August 27, 2011

Stanton A. Glantz, PhD


Simon Chapman and Matthew Farrelly published an essay in PLoS Medicine that appeared in the same issue as our paper repeating Simon’s well-worn arguments.  Their essay is here.

Here is our comment on their arguments:


Chapman and Farrelly’s essay [1], “Four Arguments Against the Adult-Rating of Movies with Smoking Scenes,” reflects the same fundamental misunderstanding of the logic and implications of modernizing the ratings system that Chapman made in a similar essay in 2008 [2].

Chapman and Farrelly’s critique of the scientific evidence (their first argument) is particularly disappointing. The concern that high-risk youth may self-select for films that happen to include smoking has been at the top of the list in virtually every epidemiological study done to date on the linkage between onscreen smoking and smoking behavior. It is a key question that every authoritative body has carefully considered when examining the evidence linking onscreen smoking with youth behavior. (See, for example, Table 10.3 of the National Cancer Institute’s [3] analysis that led it to conclude a causal link between onscreen smoking and smoking behavior). Simply listing theoretical possibilities without providing a convincing quantitative analysis that these theoretical possibilities proves nothing particularly in the face of large body of experimental work that illuminates the mechanism of the links the epidemiology documents (which they completely ignore).

A key element of the scientific consensus -- that includes the National Cancer Institute, World Health Organization, US Centers for Disease Control and Prevention, and a wide range of health professional organizations – that smoking in movies causes youth smoking is the consistent finding of a dose-response relationship.

As with any public health problem in which there is a dose-response, a sensible solution is to lower the dose. An adult content rating for onscreen smoking and tobacco use will do just that, not mainly by keeping children from seeing the movies (as Chapman and Farrelly assert in their second and third arguments), but by creating an economic incentive for producers to leave smoking out of films with smoking that they want to market to youth. Eliminating tobacco from youth-rated films would cut the dose – and the effect – of onscreen smoking by about half. Experience in the United States shows that some major studio-distributors find it eminently feasible to reduce tobacco incidents in youth-rated films by 90% or more [4], although whether recent progress in just a part of the film industry can persist without an adult-rating in place for all of the film industry is in doubt.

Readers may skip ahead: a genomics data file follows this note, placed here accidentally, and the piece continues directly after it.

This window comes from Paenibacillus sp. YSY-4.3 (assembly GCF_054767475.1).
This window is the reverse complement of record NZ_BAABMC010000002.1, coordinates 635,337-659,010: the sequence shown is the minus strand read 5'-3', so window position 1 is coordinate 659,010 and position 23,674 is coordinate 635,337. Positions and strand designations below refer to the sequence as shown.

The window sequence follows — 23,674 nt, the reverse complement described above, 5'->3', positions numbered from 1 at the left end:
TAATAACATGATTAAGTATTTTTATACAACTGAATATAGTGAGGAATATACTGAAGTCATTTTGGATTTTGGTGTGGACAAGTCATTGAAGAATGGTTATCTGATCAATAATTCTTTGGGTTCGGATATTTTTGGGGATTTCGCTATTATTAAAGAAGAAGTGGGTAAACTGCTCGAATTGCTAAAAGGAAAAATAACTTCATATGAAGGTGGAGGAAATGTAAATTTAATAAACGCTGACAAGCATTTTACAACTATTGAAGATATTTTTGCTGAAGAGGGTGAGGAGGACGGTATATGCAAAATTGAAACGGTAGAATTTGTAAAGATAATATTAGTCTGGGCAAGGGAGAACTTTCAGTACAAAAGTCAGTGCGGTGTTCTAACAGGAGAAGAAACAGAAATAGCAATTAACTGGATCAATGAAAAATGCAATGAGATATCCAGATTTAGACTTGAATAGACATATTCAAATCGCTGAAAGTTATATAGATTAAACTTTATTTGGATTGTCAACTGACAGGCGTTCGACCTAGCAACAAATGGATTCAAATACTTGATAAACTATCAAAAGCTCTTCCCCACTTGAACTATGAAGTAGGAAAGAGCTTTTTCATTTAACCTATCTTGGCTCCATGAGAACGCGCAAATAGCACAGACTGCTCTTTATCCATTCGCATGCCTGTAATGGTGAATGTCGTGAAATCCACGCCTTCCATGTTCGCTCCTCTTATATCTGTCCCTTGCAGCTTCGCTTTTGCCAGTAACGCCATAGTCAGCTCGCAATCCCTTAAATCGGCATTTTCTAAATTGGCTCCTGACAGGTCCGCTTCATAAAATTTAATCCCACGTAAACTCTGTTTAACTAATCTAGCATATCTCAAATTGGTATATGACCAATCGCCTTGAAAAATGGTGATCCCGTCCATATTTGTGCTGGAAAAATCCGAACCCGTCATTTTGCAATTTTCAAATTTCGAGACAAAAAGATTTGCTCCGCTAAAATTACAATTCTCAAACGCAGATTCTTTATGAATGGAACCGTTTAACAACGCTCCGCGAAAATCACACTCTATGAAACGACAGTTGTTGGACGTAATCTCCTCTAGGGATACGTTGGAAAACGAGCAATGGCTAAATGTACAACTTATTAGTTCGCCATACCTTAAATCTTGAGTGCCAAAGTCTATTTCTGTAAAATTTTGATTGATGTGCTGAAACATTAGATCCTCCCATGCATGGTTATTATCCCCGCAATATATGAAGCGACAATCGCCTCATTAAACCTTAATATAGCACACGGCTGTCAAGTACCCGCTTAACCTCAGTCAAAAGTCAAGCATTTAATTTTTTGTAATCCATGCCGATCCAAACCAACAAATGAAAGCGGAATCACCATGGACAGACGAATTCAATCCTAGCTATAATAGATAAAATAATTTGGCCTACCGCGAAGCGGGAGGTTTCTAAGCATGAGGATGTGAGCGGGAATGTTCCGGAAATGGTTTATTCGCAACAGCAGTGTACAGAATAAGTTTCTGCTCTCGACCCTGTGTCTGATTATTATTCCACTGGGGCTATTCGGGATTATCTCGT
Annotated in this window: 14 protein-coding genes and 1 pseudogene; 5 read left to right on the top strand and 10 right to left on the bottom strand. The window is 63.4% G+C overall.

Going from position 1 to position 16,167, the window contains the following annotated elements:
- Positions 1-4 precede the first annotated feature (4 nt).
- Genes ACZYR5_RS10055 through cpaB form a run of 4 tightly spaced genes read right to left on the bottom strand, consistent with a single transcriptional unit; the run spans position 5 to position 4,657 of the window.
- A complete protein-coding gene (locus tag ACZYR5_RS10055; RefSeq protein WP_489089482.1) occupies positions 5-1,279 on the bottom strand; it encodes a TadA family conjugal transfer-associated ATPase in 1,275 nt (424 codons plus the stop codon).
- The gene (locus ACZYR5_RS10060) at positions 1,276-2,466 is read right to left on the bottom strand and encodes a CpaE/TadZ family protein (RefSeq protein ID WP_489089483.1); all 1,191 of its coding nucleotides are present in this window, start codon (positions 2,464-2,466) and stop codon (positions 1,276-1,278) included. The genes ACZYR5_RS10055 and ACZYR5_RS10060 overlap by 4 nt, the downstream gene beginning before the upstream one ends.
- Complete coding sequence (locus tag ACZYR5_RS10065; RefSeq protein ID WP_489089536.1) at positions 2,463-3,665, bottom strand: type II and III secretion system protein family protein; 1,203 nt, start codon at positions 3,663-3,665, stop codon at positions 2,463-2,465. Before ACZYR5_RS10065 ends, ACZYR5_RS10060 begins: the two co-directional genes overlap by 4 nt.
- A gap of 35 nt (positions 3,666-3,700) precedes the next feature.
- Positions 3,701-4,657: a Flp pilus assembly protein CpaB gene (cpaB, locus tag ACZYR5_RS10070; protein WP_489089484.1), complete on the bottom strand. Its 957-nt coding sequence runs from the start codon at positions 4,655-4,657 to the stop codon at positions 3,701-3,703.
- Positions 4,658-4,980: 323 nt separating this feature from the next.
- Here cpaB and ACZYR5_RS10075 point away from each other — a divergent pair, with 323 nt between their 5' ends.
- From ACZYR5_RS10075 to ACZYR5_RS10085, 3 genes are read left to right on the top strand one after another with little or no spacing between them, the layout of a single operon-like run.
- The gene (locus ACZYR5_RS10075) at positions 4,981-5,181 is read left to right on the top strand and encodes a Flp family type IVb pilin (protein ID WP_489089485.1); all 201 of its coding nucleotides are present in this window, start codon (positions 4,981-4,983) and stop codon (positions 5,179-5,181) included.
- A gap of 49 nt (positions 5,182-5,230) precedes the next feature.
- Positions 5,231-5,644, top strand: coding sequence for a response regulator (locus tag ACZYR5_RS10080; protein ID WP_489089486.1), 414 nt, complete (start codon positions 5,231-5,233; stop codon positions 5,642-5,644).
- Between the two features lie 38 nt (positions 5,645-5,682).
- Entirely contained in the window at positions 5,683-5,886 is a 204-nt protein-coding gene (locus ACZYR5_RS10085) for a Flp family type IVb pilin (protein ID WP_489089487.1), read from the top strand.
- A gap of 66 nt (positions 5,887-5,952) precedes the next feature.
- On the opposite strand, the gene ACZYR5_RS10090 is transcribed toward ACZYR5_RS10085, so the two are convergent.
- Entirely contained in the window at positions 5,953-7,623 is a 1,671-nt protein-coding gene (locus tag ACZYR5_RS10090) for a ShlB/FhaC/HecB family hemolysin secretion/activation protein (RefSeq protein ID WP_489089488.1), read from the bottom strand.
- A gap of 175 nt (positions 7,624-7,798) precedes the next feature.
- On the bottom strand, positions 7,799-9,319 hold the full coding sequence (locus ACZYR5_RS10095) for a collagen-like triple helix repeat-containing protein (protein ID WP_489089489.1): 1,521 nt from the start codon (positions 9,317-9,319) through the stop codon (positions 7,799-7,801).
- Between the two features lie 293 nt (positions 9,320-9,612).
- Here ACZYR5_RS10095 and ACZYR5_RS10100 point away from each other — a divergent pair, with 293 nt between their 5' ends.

Chapman and Farrelly assert that an adult content rating would amount to “censorship” (their fourth argument). The rating proposal does not prohibit including smoking in films. Quite the contrary, producers would remain free to include smoking in their films; they would simply do so knowing that this decision would trigger an adult content rating. Such decisions are made routinely in the motion picture industry when calibrating the language, sexual content and level of violence for every film.

Criticism is the key to scientific and public health progress. For this criticism to be productive, however, the critics need to address the actual policy proposals being advanced. When Chapman and Farrelly argue, “The reductio ad absurdum of arguments to prevent children ever seeing smoking in movies would be to stop children seeing smoking anywhere,” they are simply knocking down their own straw man.

As noted above, the justification for the adult content rating is not to “stop children from seeing smoking anywhere,” but simply to substantially reduce the dose of exposure delivered to them in powerful entertainment products designed to be sold to children and that have a proven, substantial effect on children becoming smokers.

Finally, Chapman and Farrelly ignore the implications of the fact that governments are now spending billions of dollars subsidizing films that promote smoking [5] or the Centers for Disease Control and Prevention’s recommendation that this practice be ended [4]. Is silence agreement? Should governments be spending millions on smoking prevention and, at the same time, millions on smoking promotion?

Christopher Millett
Department of Primary Care and Public Health, Imperial College London, London, United Kingdom and South Asia Network for Chronic Disease, Public Health Foundation of India, New Delhi, India

Jonathan R. Polansky
Onbeyond LLC, Fairfax, California, United States of America

Stanton A. Glantz
Division of Cardiology, University of California, San Francisco, California, United States of America, 5 Center for Tobacco Control Research and Education, University of California, San Francisco, California, United States of America


1. Chapman S, Farrelly M (2011) Four arguments against the adult-rating of movies with smoking scenes. PLoS Medicine 8: e1001078. doi:1001010.1001371/journal.pmed.1001078.
2. Chapman S (2008) What should be done about smoking in movies? Tob Control 17: 363-367.
3. National Cancer Institute (2008) Tobacco Control Monograph 19: The Role of the Media in Promoting and Reducing Tobacco Use. Bethesda, MD: US National Cancer Institute.
4. Centers for Disease Control and Prevention (2011) Smoking in top-grossing movies --- United States, 2010. MMWR Morb Mortal Wkly Rep 60: 910-913.
5. Millett C, Polansky J, Glantz S (2011) Government inaction on ratings and government subsidies to the US film industry help promote youth smoking. PLoS Medicine 8: e1001077. doi:1001010.1001317/journal.pmed.1001077.

This is available here, as is their response.

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